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Climate change threatens archaeological heritage of coastal Georgia

Alan Flurry

Thousands of Georgia’s historic and archaeological sites are at risk of damage from tropical storm surges, according to a new study led in part by University of Georgia Research Professor Victor D. Thompson.

Thompson and co-author Matthew D. Howland say the vulnerable low-lying coastal plain of Georgia, home to the earliest villages of Ancestral Muskogean people as well as historic colonial sites and plantations, is especially vulnerable to rising sea levels and weather pattern changes induced by climate change, threatening the “material link to the broader histories of Native peoples, the enslaved and their place in American history.”

The study found over 4,200 such sites are at risk of inundation from the storm surge of a Category 5 hurricane at present-day sea level. Up until now, Howland says, archaeologists have generally underestimated the threat to coastal cultural heritage sites, by not taking tnto account dramatic disater events that can happen on the Atlantic Coast, like Hurricane Michael in 2018.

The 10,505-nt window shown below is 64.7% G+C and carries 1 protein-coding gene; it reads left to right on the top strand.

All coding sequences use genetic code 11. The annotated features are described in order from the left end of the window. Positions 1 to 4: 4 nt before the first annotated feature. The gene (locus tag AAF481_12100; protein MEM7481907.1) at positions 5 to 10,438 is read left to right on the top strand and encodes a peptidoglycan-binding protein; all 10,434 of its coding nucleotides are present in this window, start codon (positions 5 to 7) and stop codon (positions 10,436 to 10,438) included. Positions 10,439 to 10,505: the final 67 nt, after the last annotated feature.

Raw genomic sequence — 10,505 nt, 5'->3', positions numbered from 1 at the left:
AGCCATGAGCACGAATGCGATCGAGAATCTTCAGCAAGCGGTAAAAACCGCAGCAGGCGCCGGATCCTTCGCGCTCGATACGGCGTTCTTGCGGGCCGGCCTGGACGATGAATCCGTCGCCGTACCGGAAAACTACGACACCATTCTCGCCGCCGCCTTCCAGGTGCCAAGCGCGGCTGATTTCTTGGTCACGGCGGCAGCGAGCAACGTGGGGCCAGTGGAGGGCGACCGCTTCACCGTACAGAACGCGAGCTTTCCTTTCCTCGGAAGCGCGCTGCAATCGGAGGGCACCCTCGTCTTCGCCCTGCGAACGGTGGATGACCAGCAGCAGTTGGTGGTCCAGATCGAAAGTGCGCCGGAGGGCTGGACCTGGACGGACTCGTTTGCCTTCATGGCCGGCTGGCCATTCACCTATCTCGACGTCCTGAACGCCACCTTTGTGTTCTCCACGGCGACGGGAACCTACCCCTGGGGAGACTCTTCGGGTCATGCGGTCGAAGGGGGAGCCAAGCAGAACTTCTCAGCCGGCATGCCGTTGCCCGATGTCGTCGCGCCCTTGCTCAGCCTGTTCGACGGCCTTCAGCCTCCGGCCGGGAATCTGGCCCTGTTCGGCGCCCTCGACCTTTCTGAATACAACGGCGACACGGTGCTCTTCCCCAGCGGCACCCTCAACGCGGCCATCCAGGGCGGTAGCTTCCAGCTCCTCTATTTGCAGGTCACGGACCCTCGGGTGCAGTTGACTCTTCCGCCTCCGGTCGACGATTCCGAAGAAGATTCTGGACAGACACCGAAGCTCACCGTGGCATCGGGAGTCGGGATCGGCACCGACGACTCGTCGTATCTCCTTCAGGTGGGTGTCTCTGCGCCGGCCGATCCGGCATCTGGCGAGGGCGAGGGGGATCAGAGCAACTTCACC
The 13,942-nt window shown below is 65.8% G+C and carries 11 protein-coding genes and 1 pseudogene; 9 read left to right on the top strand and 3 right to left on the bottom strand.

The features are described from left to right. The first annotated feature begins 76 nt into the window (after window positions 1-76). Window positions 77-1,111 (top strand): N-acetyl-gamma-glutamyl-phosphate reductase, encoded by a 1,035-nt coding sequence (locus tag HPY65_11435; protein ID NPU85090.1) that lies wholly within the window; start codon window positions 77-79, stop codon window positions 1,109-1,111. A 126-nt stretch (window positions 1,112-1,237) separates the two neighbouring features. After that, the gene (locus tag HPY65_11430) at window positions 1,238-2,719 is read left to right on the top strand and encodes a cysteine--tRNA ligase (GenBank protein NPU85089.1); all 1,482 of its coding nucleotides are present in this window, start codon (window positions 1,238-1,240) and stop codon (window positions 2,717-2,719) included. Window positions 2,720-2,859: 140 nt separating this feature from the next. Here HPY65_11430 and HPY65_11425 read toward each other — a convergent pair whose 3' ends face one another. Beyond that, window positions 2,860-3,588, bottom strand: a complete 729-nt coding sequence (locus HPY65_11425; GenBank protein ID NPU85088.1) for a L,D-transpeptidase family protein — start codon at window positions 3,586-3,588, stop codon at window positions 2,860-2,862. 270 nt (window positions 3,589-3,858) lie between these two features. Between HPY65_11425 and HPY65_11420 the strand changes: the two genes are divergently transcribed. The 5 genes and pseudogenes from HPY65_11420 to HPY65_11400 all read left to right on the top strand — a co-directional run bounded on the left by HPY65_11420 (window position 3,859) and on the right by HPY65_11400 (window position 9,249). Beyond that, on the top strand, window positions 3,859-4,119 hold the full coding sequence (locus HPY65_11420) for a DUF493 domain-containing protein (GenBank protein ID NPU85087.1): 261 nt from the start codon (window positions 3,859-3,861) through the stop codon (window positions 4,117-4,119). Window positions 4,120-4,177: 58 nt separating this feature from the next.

The authors hope these projections will help cultural heritage managers to facilitate protection and mitigation efforts in Georgia, and they note that a similar modeling approach could be applied to coastal environments around the world.